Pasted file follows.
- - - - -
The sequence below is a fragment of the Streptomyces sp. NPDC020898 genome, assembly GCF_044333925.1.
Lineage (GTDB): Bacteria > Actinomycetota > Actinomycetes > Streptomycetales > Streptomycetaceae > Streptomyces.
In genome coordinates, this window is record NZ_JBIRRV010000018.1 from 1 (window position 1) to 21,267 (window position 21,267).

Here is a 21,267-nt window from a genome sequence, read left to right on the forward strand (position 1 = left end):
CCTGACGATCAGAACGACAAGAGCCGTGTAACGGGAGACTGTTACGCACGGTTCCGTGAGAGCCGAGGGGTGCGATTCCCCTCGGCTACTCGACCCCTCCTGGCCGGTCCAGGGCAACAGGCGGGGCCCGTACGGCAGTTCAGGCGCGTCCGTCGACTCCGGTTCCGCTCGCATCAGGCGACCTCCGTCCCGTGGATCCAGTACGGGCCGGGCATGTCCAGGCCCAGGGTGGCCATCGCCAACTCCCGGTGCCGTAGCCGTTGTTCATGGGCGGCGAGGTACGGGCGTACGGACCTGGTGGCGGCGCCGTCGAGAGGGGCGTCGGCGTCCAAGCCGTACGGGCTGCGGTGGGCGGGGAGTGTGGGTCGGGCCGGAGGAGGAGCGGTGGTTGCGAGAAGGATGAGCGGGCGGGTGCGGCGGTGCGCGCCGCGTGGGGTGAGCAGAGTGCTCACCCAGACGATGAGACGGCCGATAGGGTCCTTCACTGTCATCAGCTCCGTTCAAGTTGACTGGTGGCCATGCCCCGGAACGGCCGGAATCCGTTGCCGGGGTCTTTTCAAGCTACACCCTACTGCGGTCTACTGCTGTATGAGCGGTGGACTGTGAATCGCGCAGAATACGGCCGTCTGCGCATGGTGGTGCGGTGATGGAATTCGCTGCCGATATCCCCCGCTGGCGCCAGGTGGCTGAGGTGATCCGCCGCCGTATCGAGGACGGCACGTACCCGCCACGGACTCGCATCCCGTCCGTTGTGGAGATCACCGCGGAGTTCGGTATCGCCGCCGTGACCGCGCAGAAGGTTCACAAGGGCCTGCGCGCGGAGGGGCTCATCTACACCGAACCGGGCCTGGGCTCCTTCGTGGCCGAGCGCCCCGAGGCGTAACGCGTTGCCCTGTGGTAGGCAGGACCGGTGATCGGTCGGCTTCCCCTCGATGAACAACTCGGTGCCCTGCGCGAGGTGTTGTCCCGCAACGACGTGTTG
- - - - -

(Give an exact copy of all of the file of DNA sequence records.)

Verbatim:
The sequence below is a fragment of the Streptomyces sp. NPDC020898 genome, assembly GCF_044333925.1.
Lineage (GTDB): Bacteria > Actinomycetota > Actinomycetes > Streptomycetales > Streptomycetaceae > Streptomyces.
In genome coordinates, this window is record NZ_JBIRRV010000018.1 from 1 (window position 1) to 21,267 (window position 21,267).

Here is a 21,267-nt window from a genome sequence, read left to right on the forward strand (position 1 = left end):
CCTGACGATCAGAACGACAAGAGCCGTGTAACGGGAGACTGTTACGCACGGTTCCGTGAGAGCCGAGGGGTGCGATTCCCCTCGGCTACTCGACCCCTCCTGGCCGGTCCAGGGCAACAGGCGGGGCCCGTACGGCAGTTCAGGCGCGTCCGTCGACTCCGGTTCCGCTCGCATCAGGCGACCTCCGTCCCGTGGATCCAGTACGGGCCGGGCATGTCCAGGCCCAGGGTGGCCATCGCCAACTCCCGGTGCCGTAGCCGTTGTTCATGGGCGGCGAGGTACGGGCGTACGGACCTGGTGGCGGCGCCGTCGAGAGGGGCGTCGGCGTCCAAGCCGTACGGGCTGCGGTGGGCGGGGAGTGTGGGTCGGGCCGGAGGAGGAGCGGTGGTTGCGAGAAGGATGAGCGGGCGGGTGCGGCGGTGCGCGCCGCGTGGGGTGAGCAGAGTGCTCACCCAGACGATGAGACGGCCGATAGGGTCCTTCACTGTCATCAGCTCCGTTCAAGTTGACTGGTGGCCATGCCCCGGAACGGCCGGAATCCGTTGCCGGGGTCTTTTCAAGCTACACCCTACTGCGGTCTACTGCTGTATGAGCGGTGGACTGTGAATCGCGCAGAATACGGCCGTCTGCGCATGGTGGTGCGGTGATGGAATTCGCTGCCGATATCCCCCGCTGGCGCCAGGTGGCTGAGGTGATCCGCCGCCGTATCGAGGACGGCACGTACCCGCCACGGACTCGCATCCCGTCCGTTGTGGAGATCACCGCGGAGTTCGGTATCGCCGCCGTGACCGCGCAGAAGGTTCACAAGGGCCTGCGCGCGGAGGGGCTCATCTACACCGAACCGGGCCTGGGCTCCTTCGTGGCCGAGCGCCCCGAGGCGTAACGCGTTGCCCTGTGGTAGGCAGGACCGGTGATCGGTCGGCTTCCCCTCGATGAACAACTCGGTGCCCTGCGCGAGGTGTTGTCCCGCAACGACGTGTTG